from the rib?: On Interviews and Intersection
July 4, 2010 § 2 Comments
Over at from the rib?, our own Shira has been posting fantastic excerpts of her Keystone project — a semester-long independent project that every senior at our high school had to complete. She interviewed Jewish women from New York City between the ages of 5 and 95 to explore the powerful intersection between Judaism and feminism.
Often we think of feminism in splintered sectors: Jewish feminism, conservative feminism, Marxist feminism, eco-feminism, pro-sex feminism, queer feminism…the list goes on. The popularity of feminist blogs can help to support this way of thinking, since some blogs make use of a targeted niche. Here at Women’s Glib, for example, we assert ourselves as a blog for young feminists, though the ideas we cover often aren’t specific to teenage women. As bloggers and writers, we tend to focus on what we know because it’s familiar, it’s safer, it’s more respectful to others’ experiences. (That’s not to say we shouldn’t think or write about oppression issues that don’t directly affect us; it’s only to say that often it’s best to read and interact with those who have experienced such oppressions firsthand.)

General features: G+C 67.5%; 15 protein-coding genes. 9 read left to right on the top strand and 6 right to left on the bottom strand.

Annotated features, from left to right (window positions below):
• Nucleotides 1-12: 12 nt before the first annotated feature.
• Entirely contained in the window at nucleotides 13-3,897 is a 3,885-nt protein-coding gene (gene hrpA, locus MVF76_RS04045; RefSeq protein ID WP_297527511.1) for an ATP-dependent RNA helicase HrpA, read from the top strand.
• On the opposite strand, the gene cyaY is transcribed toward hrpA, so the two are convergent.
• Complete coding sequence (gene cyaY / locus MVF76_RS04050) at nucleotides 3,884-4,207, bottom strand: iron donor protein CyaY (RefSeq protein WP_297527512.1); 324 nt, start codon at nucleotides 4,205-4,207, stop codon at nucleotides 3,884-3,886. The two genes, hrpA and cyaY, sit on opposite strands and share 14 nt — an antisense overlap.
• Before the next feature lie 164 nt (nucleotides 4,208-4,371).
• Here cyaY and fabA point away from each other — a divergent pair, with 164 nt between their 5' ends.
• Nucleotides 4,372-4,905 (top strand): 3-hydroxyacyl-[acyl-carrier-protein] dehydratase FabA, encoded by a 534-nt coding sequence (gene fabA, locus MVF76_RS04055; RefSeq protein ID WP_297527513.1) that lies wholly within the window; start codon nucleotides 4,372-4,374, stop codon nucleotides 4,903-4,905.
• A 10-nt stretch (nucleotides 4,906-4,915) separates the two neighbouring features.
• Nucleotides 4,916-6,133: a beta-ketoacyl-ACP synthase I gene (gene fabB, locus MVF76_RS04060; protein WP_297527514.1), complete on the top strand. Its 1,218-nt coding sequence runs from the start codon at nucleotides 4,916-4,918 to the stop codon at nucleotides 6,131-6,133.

Shira’s project is a reminder of the importance of pluralism: the idea that within one group (for example, Jewish women), it is natural and desirable to have “numerous, distinct” individual identities represented. Lucille Weisfuse, Shira’s 88-year-old grandmother, is a conservative white Jew from Brooklyn. She says of feminism: “I don’t feel in this day and age -– women have accomplished so much –- I don’t feel it’s important. Women can get any kind of job they want today. I think we’ve made so much progress that we don’t have to work for feminism so much. There are so many other causes.” On the other hand, Sophia Henriquez, a 16-year-old mixed-race and mixed-religion Reform Jew, identifies strongly with feminism. “It’s instinct. It’s what my mom taught me.”
Our power as feminists comes from striking an organic balance between individual experience and shared identity. We can accomplish the most by working together. Just as two people can lift more weight than just one, feminism works best when groups of people ally with one another to achieve a common goal. This is the concept of emergence, the idea that a whole is greater than the sum of its parts.
Shira’s work has also reminded me of the power of personal narratives. My favorite aspect of feminism is that it encourages us to speak, to tell our stories, assert our truths, vibrantly, loudly and without shame. In a culture that’s hell-bent on silencing women, there is perhaps nothing more instinctively powerful, more potent and visceral than freeing our minds from that screaming silence and allowing words to spill from our bodies. This is feminist, and it is biblical, too: Jewish history is built on stories passed from one person to another, through times of immense struggle. When we speak about what has happened to us, we can take solace in our shared experience.